crowd of New Yorkers gathered on the wharves with every sign of rebellious anger. In the night, placards signed Vox Populi and We dare were posted all over town, threatening the persons and property of whoever dared use the stamps; and the feeling was so violent and universal that not even the boldest attempted to meddle with the forbidden paper. November 1 was ushered in by the tolling of muffled bells; in the evening a crowd gathered, under the lead of a band of the Sons of Liberty. The radical men were in control; and after some inflammatory speech-making the governor was hung in effigy on the common. Not satisfied with this, the crowd marched down to the fort, headed by a sailor carrying another effigy of the governor in a chair on his head; and this they proceeded to burn on the Bowling Green, under the guns of the fort, hammering at the gates of the latter and yelling defiance at the garrison. By this time they had gotten past all control, and not only broke into the governor's stable and burned his chariot, but also sacked the house of the major of one of the garrison regiments, a man whom they regarded as particularly obnoxious. Other houses were also attacked.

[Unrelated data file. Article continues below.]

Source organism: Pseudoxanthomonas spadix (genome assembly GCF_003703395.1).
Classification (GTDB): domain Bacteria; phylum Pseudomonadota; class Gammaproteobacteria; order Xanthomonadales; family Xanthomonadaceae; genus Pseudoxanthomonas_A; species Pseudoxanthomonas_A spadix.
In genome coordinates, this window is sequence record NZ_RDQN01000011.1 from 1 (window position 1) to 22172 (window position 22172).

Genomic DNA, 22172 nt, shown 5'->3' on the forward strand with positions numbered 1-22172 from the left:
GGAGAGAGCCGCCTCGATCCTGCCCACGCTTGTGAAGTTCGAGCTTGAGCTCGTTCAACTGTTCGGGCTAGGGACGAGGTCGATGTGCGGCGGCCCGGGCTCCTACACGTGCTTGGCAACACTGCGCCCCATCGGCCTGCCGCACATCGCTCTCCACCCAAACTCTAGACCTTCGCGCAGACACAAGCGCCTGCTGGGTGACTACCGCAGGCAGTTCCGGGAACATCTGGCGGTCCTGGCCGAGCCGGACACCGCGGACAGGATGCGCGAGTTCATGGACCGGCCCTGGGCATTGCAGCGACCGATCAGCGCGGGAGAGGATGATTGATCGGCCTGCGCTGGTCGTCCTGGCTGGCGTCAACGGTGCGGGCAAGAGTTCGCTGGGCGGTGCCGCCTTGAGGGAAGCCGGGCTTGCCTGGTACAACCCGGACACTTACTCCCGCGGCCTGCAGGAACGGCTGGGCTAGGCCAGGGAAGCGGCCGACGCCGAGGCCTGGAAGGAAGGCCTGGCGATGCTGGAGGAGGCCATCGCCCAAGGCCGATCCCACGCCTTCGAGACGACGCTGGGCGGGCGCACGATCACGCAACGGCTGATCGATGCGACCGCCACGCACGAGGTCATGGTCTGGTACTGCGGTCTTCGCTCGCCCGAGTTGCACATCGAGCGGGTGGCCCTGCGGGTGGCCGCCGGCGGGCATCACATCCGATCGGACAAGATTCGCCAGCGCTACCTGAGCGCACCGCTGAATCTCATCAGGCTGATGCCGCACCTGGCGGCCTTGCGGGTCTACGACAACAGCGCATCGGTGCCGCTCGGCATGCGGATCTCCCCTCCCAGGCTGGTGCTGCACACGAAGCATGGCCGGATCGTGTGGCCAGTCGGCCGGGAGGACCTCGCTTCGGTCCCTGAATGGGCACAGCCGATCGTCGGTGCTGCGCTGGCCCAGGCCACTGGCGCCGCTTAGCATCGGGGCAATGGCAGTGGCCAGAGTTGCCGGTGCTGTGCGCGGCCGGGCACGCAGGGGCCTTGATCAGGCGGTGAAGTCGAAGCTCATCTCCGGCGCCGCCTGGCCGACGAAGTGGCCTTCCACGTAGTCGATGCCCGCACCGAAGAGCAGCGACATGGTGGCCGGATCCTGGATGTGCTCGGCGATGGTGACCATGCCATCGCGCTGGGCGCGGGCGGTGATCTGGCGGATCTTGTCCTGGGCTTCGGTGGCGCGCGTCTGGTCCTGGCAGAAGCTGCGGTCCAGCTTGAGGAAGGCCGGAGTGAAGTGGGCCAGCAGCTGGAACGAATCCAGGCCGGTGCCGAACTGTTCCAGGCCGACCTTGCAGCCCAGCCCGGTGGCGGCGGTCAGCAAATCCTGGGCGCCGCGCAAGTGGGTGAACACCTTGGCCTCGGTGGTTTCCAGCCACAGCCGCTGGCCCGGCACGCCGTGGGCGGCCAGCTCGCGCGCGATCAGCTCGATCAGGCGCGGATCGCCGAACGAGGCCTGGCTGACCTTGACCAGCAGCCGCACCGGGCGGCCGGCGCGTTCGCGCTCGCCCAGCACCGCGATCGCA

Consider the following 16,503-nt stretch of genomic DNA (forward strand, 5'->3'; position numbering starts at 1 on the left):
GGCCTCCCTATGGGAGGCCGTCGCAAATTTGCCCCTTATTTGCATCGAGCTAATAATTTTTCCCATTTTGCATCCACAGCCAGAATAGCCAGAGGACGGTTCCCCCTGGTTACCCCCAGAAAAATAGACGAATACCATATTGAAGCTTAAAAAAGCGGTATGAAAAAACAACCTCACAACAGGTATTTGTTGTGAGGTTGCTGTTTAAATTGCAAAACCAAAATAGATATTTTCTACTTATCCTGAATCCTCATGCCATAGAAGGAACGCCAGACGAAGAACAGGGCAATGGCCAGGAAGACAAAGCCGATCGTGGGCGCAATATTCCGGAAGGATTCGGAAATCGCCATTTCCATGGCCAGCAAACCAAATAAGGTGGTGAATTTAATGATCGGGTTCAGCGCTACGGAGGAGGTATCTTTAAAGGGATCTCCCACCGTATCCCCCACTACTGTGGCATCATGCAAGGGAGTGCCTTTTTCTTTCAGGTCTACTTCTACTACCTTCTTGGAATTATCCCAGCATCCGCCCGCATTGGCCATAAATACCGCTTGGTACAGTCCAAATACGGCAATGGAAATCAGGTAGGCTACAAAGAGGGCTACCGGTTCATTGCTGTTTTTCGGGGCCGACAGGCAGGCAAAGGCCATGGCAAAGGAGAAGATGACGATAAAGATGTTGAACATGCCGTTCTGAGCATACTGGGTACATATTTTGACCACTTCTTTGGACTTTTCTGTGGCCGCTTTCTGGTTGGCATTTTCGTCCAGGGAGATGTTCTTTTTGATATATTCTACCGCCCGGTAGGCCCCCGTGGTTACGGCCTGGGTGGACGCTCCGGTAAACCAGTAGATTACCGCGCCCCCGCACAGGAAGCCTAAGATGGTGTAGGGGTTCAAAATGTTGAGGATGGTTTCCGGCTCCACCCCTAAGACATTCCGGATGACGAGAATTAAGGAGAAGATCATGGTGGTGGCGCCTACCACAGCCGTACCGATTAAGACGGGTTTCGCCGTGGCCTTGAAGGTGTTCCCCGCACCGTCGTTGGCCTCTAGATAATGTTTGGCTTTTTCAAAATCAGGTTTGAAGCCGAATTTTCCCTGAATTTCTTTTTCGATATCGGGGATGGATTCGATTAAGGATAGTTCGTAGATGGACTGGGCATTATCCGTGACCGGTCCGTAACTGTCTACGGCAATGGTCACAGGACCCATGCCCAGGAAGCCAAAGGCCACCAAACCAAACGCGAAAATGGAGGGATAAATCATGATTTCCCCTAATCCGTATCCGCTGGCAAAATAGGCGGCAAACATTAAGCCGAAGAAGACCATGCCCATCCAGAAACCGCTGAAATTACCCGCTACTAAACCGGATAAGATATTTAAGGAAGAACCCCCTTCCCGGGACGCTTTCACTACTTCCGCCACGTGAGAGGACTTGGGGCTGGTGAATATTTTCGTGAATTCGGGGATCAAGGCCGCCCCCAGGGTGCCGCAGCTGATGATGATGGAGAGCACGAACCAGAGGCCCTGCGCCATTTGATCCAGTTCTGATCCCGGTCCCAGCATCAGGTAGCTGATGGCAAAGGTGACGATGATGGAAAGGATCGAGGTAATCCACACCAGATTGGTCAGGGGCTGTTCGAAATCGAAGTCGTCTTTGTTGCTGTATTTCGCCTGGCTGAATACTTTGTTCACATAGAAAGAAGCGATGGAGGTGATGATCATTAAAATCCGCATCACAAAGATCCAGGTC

The moderate men, including all the leaders who afterward, when the real strain came, showed genuine ability, utterly disapproved of this mob-violence and lawlessness; and by their energetic